• 10. the bigger picture: constructivism as social theory basic points constructivism as social theory rests on an ideational view “The core ideational element upon which constructivists focus is intersubjective beliefs (and ideas, conceptions and assumptions) that are widely shared among people. Ideas must be widely shared to matter; nonetheless they can be held by different groups, such as organizations, policymakers, social groups or society).” 10
  • 11. the bigger picture: constructivism as social theory basic points: four types of ideas 1 ideologies: a systemic set of doctrines or beliefs 2 normative (or principled) beliefs: beliefs about right and wrong; values and standards of behavior or conduct 3 causal beliefs: beliefs are about cause-effect relationships (often expressed in theories) 4 policy prescriptions: specific programmatic ideas that facilitate policymaking by specifying how to solve a particular problem 11
  • 12. the bigger picture: constructivism as social theory additional points constructivists are not naïve: they understand the the “current reality” has real, often deadly consequences, and that threats and dangers cannot simply be ignored or dealt with through wishful thinking socially constructed realities, in short, are powerful structures that have real consequences—constructivists also understand that, once created, social structures can be extraordinarily difficult to change 12
  • 13. constructivist theories of international relations constructivism as a social theory operates at a high level of abstraction: it tells something about international relations, but it is not concerned with IR specifically constructivist theories of international relations, by contrast, focus specifically on how a constructivist framework can be used to better understand or explain the substance of iR one of the most well known IR constructivists in alexander wendt 13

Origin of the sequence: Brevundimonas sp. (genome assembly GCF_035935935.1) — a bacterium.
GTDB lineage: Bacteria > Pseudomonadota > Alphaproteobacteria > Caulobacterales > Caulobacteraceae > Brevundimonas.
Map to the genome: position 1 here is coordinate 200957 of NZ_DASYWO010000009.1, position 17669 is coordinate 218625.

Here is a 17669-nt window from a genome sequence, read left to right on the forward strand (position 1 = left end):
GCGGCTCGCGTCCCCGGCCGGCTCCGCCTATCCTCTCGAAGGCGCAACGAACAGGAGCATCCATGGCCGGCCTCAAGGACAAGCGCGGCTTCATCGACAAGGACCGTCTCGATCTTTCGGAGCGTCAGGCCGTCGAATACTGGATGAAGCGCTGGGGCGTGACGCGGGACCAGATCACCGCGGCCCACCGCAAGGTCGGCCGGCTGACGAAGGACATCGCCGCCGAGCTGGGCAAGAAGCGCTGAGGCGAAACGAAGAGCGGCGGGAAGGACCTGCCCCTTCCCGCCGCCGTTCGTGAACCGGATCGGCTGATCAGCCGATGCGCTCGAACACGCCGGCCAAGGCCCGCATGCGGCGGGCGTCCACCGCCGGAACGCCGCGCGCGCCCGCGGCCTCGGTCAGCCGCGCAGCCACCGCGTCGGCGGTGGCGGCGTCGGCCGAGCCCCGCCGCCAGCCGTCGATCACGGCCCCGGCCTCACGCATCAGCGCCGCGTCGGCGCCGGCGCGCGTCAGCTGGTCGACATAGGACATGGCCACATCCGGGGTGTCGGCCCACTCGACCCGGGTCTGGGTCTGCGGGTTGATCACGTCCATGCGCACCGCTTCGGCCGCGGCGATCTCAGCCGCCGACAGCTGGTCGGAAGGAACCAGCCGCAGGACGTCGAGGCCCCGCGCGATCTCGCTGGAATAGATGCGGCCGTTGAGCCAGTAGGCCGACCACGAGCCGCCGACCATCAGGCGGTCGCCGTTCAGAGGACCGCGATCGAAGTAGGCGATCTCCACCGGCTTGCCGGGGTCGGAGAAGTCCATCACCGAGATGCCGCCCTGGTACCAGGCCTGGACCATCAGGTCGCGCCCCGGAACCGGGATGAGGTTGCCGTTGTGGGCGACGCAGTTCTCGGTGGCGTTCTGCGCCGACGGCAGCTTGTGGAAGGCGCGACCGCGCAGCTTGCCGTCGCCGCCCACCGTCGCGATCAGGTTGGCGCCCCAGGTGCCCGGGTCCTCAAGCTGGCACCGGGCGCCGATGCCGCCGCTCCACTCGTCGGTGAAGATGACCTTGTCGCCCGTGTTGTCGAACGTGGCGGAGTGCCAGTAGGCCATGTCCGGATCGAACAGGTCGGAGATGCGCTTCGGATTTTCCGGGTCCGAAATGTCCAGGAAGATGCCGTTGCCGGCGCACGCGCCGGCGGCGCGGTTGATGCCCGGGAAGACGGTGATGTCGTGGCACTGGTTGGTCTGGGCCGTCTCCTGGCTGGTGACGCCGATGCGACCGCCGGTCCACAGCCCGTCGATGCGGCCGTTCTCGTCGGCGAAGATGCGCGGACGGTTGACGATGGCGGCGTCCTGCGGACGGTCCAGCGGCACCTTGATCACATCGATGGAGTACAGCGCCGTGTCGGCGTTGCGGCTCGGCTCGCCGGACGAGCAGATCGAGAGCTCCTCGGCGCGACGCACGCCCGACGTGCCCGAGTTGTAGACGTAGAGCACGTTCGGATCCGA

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  • 15. constructivist theories of international relations basic point. anarchy is a social construction. it is not inherently dangerous, unstable, or scary; instead, it becomes so only when states interpret it as such however, it is not just interpretation that matters, but also interaction with others that “create and instantiate one structure of identities and interests rather than another; structure has no existence or causal power apart from process”
  • 16. constructivist theories of international relations
  • 17. constructivist theories of international relations in concrete terms, “if the United States and the Soviet Union decide that they are no longer enemies, ‘the cold war is over.’” of course, this is largely what happened: the soviet union decided the united states was no longer a vital threat. and, once the soviets did this, the US no longer felt (as) threatened by the former soviet union. the relationship underwent and major transformation, which preceded any changes in the structure of the international system!
  • 18. constructivist theories of international relations more formally, wendt argued that there are at least three different types or cultures of anarchies, each of which can be internalized by different actors to different degrees (see chart on following slide, reproduced from reading) key point. the fundamental nature of international relations—the significance of anarchy, in particular—is determined by the prevailing interpretation and the degree of internalization
  • 19. era of european imperialism union post-1945 interstate system (among lib. democracies) pre-1945 interstate system state of nature social contract idealism “anarchy of “anarchy of enemies”; friends”; lots self-help of help from “friends”
  • 20. constructivist theories of international relations a constructivist video break the following video—an excerpt from canadian bacon—helps illustrate the ideas of social constructivism,
  • 21. check coursesite for video excerpt from canadian bacon (1995) 21